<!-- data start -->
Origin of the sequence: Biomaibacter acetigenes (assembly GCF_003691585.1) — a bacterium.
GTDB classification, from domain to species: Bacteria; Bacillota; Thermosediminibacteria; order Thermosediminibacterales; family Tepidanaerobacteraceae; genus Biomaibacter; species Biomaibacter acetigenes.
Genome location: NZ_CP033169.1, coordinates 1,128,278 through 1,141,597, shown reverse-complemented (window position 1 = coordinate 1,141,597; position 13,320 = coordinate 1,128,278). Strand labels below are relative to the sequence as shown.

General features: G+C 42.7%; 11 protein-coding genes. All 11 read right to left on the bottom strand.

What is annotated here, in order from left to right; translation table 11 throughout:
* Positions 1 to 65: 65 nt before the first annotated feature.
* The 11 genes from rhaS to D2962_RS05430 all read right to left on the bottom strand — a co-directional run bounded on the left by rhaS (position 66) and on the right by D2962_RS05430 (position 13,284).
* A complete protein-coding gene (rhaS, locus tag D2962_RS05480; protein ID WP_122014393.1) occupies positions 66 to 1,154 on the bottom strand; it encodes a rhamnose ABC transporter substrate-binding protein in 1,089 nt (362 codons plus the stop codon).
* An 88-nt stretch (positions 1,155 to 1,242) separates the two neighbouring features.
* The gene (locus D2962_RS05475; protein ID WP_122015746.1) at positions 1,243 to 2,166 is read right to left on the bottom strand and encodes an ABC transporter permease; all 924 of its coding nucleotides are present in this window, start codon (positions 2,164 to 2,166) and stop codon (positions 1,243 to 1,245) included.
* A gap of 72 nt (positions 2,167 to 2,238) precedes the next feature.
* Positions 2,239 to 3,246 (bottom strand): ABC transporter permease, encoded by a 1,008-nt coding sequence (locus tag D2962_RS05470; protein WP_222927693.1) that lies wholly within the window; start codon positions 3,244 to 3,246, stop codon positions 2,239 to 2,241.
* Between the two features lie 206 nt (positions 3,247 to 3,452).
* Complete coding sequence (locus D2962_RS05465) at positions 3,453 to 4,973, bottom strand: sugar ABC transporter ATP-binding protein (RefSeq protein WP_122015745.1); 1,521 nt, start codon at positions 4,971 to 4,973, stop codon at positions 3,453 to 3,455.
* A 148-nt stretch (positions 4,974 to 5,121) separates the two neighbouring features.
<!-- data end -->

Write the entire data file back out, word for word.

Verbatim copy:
Origin of the sequence: Biomaibacter acetigenes (assembly GCF_003691585.1) — a bacterium.
GTDB classification, from domain to species: Bacteria; Bacillota; Thermosediminibacteria; order Thermosediminibacterales; family Tepidanaerobacteraceae; genus Biomaibacter; species Biomaibacter acetigenes.
Genome location: NZ_CP033169.1, coordinates 1,128,278 through 1,141,597, shown reverse-complemented (window position 1 = coordinate 1,141,597; position 13,320 = coordinate 1,128,278). Strand labels below are relative to the sequence as shown.

General features: G+C 42.7%; 11 protein-coding genes. All 11 read right to left on the bottom strand.

What is annotated here, in order from left to right; translation table 11 throughout:
* Positions 1 to 65: 65 nt before the first annotated feature.
* The 11 genes from rhaS to D2962_RS05430 all read right to left on the bottom strand — a co-directional run bounded on the left by rhaS (position 66) and on the right by D2962_RS05430 (position 13,284).
* A complete protein-coding gene (rhaS, locus tag D2962_RS05480; protein ID WP_122014393.1) occupies positions 66 to 1,154 on the bottom strand; it encodes a rhamnose ABC transporter substrate-binding protein in 1,089 nt (362 codons plus the stop codon).
* An 88-nt stretch (positions 1,155 to 1,242) separates the two neighbouring features.
* The gene (locus D2962_RS05475; protein ID WP_122015746.1) at positions 1,243 to 2,166 is read right to left on the bottom strand and encodes an ABC transporter permease; all 924 of its coding nucleotides are present in this window, start codon (positions 2,164 to 2,166) and stop codon (positions 1,243 to 1,245) included.
* A gap of 72 nt (positions 2,167 to 2,238) precedes the next feature.
* Positions 2,239 to 3,246 (bottom strand): ABC transporter permease, encoded by a 1,008-nt coding sequence (locus tag D2962_RS05470; protein WP_222927693.1) that lies wholly within the window; start codon positions 3,244 to 3,246, stop codon positions 2,239 to 2,241.
* Between the two features lie 206 nt (positions 3,247 to 3,452).
* Complete coding sequence (locus D2962_RS05465) at positions 3,453 to 4,973, bottom strand: sugar ABC transporter ATP-binding protein (RefSeq protein WP_122015745.1); 1,521 nt, start codon at positions 4,971 to 4,973, stop codon at positions 3,453 to 3,455.
* A 148-nt stretch (positions 4,974 to 5,121) separates the two neighbouring features.